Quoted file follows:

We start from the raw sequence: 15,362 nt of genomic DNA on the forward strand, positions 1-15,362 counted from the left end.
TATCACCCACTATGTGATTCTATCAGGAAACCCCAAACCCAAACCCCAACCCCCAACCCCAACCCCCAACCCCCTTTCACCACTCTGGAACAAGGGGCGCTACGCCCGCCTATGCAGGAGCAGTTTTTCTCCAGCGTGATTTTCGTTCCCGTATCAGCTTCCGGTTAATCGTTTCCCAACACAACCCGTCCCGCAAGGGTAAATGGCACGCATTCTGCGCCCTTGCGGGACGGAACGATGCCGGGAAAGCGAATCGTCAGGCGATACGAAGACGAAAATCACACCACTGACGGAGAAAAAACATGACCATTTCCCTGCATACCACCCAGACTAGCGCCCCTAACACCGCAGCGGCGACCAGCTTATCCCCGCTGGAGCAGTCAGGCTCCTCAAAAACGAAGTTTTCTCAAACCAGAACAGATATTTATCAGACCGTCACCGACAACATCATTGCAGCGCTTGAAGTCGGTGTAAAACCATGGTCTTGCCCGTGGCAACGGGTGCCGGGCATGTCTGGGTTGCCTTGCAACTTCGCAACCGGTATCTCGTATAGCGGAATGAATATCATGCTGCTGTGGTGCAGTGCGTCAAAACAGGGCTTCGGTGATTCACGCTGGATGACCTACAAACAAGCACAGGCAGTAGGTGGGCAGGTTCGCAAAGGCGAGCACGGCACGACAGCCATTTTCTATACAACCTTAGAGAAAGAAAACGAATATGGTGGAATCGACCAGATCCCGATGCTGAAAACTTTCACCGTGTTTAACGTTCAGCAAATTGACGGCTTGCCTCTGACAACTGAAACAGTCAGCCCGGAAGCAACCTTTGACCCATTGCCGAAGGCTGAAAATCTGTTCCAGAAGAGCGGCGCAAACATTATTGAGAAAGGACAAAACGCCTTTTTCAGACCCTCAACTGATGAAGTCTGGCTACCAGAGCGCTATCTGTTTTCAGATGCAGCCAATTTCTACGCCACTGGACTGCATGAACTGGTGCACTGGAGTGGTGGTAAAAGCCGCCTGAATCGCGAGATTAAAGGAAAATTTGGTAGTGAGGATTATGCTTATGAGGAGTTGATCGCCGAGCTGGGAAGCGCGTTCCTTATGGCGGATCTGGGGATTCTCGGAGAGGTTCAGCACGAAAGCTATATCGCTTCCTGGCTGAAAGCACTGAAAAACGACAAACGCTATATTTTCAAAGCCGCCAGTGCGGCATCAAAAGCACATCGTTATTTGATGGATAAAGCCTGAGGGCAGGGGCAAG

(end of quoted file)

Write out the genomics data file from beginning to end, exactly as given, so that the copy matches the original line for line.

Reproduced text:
We start from the raw sequence: 15,362 nt of genomic DNA on the forward strand, positions 1-15,362 counted from the left end.
TATCACCCACTATGTGATTCTATCAGGAAACCCCAAACCCAAACCCCAACCCCCAACCCCAACCCCCAACCCCCTTTCACCACTCTGGAACAAGGGGCGCTACGCCCGCCTATGCAGGAGCAGTTTTTCTCCAGCGTGATTTTCGTTCCCGTATCAGCTTCCGGTTAATCGTTTCCCAACACAACCCGTCCCGCAAGGGTAAATGGCACGCATTCTGCGCCCTTGCGGGACGGAACGATGCCGGGAAAGCGAATCGTCAGGCGATACGAAGACGAAAATCACACCACTGACGGAGAAAAAACATGACCATTTCCCTGCATACCACCCAGACTAGCGCCCCTAACACCGCAGCGGCGACCAGCTTATCCCCGCTGGAGCAGTCAGGCTCCTCAAAAACGAAGTTTTCTCAAACCAGAACAGATATTTATCAGACCGTCACCGACAACATCATTGCAGCGCTTGAAGTCGGTGTAAAACCATGGTCTTGCCCGTGGCAACGGGTGCCGGGCATGTCTGGGTTGCCTTGCAACTTCGCAACCGGTATCTCGTATAGCGGAATGAATATCATGCTGCTGTGGTGCAGTGCGTCAAAACAGGGCTTCGGTGATTCACGCTGGATGACCTACAAACAAGCACAGGCAGTAGGTGGGCAGGTTCGCAAAGGCGAGCACGGCACGACAGCCATTTTCTATACAACCTTAGAGAAAGAAAACGAATATGGTGGAATCGACCAGATCCCGATGCTGAAAACTTTCACCGTGTTTAACGTTCAGCAAATTGACGGCTTGCCTCTGACAACTGAAACAGTCAGCCCGGAAGCAACCTTTGACCCATTGCCGAAGGCTGAAAATCTGTTCCAGAAGAGCGGCGCAAACATTATTGAGAAAGGACAAAACGCCTTTTTCAGACCCTCAACTGATGAAGTCTGGCTACCAGAGCGCTATCTGTTTTCAGATGCAGCCAATTTCTACGCCACTGGACTGCATGAACTGGTGCACTGGAGTGGTGGTAAAAGCCGCCTGAATCGCGAGATTAAAGGAAAATTTGGTAGTGAGGATTATGCTTATGAGGAGTTGATCGCCGAGCTGGGAAGCGCGTTCCTTATGGCGGATCTGGGGATTCTCGGAGAGGTTCAGCACGAAAGCTATATCGCTTCCTGGCTGAAAGCACTGAAAAACGACAAACGCTATATTTTCAAAGCCGCCAGTGCGGCATCAAAAGCACATCGTTATTTGATGGATAAAGCCTGAGGGCAGGGGCAAG